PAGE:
Terrence Broderick, a distribution manager for Gerber Baby Foods, testified to the large potential cost increase his company would face if it had to place warning labels on all its varieties of food. Similarly, Wilber Shinner, marketing director for Safeway, and Charles Collings, president of Raley's, testified to projected additional retail costs of providing and maintaining nonadhesive supermarket shelf signs bearing required warnings for products. Both Shinner and Collings emphasized the need frequently to inspect the shelf signs lest retailer liability result from the propensity of playful children, or even “bounty hunters,” to knock down or move them.6
Lee Shull, a toxicologist, testified the ICC warning system is superior to product labeling and shelf signs from the consumer standpoint because it provides more thorough information; after playing the taped message, the telephone operators can refer the caller to a manufacturer number where additional information about the precise risk factors of a product can be obtained. William Viscusi, an economics professor, also extolled the superiority of the ICC warning system on the grounds it avoids overwarning and the dilution of impact phenomenon caused by standardized label warnings on too many products.
On the other side, Michael Mazis, a marketing professor testified for the Attorney General that the ICC warning system was ineffective. Mazis emphasized the undisputed fact that the 800 line issued only 488 product warning messages in its first year of operation. Mazis also opined the posted in-store signs bearing the 800 number were inconspicuous because they lacked a headline and shoppers were unlikely to cut out the infrequent newspaper ads because they offered no product-specific information.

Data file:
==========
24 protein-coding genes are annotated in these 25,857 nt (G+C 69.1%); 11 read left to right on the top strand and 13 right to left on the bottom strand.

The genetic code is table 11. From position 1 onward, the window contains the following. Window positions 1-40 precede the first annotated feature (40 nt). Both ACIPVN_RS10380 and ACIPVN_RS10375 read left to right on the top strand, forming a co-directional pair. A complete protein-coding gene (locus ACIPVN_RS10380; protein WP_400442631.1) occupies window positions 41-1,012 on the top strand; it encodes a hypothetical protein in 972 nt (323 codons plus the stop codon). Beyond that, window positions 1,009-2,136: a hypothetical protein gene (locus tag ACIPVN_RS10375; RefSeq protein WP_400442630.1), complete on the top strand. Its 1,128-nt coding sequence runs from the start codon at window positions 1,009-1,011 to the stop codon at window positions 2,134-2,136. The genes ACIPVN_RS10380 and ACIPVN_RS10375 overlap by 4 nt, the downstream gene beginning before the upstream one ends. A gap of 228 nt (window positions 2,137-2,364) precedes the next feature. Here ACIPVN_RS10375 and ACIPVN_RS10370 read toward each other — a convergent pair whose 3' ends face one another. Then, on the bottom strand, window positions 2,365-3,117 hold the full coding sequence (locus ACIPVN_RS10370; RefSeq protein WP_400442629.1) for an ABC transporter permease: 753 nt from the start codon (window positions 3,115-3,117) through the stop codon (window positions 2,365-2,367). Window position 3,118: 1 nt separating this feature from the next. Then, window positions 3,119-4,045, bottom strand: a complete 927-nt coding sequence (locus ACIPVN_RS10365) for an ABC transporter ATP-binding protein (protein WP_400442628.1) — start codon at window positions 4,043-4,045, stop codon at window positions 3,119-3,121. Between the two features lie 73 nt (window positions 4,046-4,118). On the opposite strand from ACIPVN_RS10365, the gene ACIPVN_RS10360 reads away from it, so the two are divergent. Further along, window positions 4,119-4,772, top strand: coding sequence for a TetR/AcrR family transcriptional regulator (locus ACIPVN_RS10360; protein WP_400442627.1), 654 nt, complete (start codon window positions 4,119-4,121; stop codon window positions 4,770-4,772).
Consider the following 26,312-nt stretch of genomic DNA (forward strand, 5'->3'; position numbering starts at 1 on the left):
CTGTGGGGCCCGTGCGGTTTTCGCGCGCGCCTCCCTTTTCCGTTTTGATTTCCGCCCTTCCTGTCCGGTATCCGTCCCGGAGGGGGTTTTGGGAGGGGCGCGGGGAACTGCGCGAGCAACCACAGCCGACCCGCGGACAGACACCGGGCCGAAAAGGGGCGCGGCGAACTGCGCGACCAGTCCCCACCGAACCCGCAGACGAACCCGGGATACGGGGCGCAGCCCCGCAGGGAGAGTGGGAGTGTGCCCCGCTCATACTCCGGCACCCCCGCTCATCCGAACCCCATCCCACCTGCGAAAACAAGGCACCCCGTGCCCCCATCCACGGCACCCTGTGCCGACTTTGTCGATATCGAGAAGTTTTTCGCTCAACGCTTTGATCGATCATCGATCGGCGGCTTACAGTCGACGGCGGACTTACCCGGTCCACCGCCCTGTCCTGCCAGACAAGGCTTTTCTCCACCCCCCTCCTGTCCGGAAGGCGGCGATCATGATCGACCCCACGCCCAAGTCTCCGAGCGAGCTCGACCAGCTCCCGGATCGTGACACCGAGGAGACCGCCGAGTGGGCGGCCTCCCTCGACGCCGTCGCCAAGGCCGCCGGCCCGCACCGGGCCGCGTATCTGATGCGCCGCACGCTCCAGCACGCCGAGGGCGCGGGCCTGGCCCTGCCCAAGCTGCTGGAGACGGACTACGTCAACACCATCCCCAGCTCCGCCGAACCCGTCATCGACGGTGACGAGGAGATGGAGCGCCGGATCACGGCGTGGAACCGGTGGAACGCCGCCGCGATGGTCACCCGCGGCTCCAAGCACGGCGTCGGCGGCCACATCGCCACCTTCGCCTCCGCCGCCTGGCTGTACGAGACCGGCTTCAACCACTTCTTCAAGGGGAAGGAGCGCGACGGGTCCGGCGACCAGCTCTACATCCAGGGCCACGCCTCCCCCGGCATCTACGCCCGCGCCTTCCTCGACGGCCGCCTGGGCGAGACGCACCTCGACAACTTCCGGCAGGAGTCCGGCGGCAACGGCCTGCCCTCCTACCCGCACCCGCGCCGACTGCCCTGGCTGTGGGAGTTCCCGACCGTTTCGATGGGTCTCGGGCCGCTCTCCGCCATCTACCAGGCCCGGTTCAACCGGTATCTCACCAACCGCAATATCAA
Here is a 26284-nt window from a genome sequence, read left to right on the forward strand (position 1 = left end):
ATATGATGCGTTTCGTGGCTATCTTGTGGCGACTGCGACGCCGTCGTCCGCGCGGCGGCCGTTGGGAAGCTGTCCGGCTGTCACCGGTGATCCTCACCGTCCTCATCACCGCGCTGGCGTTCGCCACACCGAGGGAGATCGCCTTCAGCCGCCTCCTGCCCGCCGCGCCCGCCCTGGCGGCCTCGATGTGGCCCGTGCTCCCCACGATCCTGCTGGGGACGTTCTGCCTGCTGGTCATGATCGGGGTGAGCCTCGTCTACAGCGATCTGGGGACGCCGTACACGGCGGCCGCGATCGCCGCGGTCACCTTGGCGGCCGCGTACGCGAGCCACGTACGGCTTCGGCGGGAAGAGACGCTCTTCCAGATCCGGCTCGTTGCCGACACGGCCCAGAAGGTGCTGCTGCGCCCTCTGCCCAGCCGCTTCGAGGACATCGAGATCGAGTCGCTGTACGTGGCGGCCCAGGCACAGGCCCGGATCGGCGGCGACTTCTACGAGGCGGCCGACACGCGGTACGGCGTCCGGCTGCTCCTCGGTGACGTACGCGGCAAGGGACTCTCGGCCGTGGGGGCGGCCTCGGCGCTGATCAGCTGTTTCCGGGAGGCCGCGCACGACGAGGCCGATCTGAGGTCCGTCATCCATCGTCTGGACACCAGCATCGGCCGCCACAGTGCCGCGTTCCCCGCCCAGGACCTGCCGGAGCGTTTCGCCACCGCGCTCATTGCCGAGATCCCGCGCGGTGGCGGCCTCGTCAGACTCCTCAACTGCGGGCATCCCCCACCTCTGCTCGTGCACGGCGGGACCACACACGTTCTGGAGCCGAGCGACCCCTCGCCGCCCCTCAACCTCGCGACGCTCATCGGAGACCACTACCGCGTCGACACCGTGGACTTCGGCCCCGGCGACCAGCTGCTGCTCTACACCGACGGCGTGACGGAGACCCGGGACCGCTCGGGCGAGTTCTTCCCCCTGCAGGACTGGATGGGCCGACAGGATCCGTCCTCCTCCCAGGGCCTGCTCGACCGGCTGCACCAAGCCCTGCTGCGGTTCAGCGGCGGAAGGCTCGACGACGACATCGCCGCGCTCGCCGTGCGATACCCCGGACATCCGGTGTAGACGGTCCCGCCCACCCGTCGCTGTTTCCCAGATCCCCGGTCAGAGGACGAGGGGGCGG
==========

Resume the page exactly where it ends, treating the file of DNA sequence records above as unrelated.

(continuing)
Harold Kassarijian, a management professor, testified most shoppers make unplanned or impulse purchases of grocery products and assume the products are safe unless specifically informed otherwise. Thus, the ICC warning system is ineffective because most shoppers are unlikely to read newspaper advertisements or call a phone number before purchasing the product. Kassarijian also inferred ineffectiveness from the fact the ICC warning system only issued 488 warnings in a state with 10–15 million households.
Finally, James Hammitt, an economic analyst with the Rand Corporation, disputed ICC's cost estimates for the alternative product labeling and shelf sign warning methods. Hammitt concluded the average cost increase for manufacturers and retailers would not exceed 1 percent and 0.3 percent for labeling and shelf signs respectively. Most of these increased costs easily could be passed along to consumers.
The trial court, issued a 16–page tentative decision explaining its reasons for declaring the ICC warning system invalid for failure to give clear and reasonable warning. ICC thereafter requested a statement of decision, seeking findings and conclusions on 23 additional issues. The trial court responded by issuing the tentative decision as its statement of decision. ICC objected to this statement of decision as incorrect and inadequate. The court nevertheless entered judgment declaring title 22, section 12601, subdivision (b)(1)(C) did not constitute 800 number based warning systems a safe harbor per se and the ICC warning system did not give clear and reasonable warning as required by the Act and the regulation.
ICC contends the trial court misinterpreted the safe harbor provisions of title 22, section 12601, subdivision (b)(1) to exclude toll-free information services based warning systems. Title 22, section 12601, subdivision (b), declares: “Warnings for consumer product exposures which include the methods of transmission and the warning messages as specified by this subdivision shall be deemed to be clear and reasonable.” (Emphasis added.) Immediately following the acknowledged safe harbor methods specified in that subdivision for product labeling (tit. 22, § 12601, subd. (b)(1)(A)) and shelf signs (tit. 22, § 12601, subd. (b)(1)(B)) is “[a] system of signs, public advertising identifying the system and toll-free information services that provides clear and reasonable warnings.” (Emphasis added; Tit. 22, § 12601, subd. (b)(1)(C).)